Friday, May 28, 2010

I Read a Poem Yesterday...

I read a poem yesterday and it stuck with me. I suppose that's what makes it a good poem--the words stayed with me and I pondered them throughout the day, trying to find a personal connection.

Things I didn't know I loved:

I always knew I loved the rain.
I always knew I loved spending time with friends.

But... I didn't know how much I loved sitting underneath the shelter of an old porch, on weathered Adirondack chairs with my best friend, talking about nothing in particular as the clock struck 2:00 AM.

Thursday, May 27, 2010

Cyber Greetings

Yes, Betty White was correct when she weighed in on Facebook a few weeks ago on Saturday Night Live. It was a push from Facebook users that had her hosting SNL that night and since she didn't know much about the social network she gave it a look-see. "It's a complete waste of time." She smiled as she delivered her punch line.

Today a whole lot of my friends were spending time on Facebook, but I don't think they were wasting time. They were sending me birthday greetings. I received more birthday good wishes today than I have in years, simply because people I've lost touch with are now in my cyber social circle.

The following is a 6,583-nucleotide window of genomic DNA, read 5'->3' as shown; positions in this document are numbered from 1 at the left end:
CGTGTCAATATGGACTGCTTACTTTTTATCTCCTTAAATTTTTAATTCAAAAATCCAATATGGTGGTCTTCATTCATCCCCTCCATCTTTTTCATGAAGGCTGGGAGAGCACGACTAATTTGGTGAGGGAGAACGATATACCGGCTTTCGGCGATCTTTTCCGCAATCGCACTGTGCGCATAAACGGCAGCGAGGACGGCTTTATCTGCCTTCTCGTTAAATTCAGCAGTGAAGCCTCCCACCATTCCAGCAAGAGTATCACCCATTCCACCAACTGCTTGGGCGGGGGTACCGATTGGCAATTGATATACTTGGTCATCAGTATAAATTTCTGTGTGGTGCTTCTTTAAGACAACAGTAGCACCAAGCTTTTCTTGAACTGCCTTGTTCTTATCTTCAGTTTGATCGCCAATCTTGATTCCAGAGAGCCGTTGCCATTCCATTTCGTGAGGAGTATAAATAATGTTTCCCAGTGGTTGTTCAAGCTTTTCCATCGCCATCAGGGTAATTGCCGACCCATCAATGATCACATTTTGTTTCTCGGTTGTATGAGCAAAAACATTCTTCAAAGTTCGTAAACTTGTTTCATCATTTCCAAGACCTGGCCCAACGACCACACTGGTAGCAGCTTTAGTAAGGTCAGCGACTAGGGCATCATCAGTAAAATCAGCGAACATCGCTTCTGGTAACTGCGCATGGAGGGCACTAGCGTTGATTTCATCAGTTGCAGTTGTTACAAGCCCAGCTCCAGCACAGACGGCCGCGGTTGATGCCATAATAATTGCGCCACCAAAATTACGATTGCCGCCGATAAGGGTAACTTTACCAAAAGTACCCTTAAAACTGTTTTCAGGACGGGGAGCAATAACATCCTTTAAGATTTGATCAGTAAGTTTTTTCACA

Messages came in throughout the day, and each time they did I smiled.

Wednesday, May 26, 2010

A Long Time Ago

It's been almost 18 years since I stood in front of my first class of students, and in those 18 years I don't think I've worked with a more challenging group than I did that first year. It would be easy to say that the challenges were due to my own inexperience, and although I agree that may have been a part of it, I also think that they would have been a tough class for any teacher no matter what his or her experience level was.

Sarah was the girl that had been picked on throughout her elementary school years. By fifth grade it had become so bad that her mother decided to enroll her in private school.

Jason was the boy who seemed determined to challenge me everyday. In a moment of exasperation I sent him into the hallway for a time-out. The punishment did not deter his behavior; he mooned the class.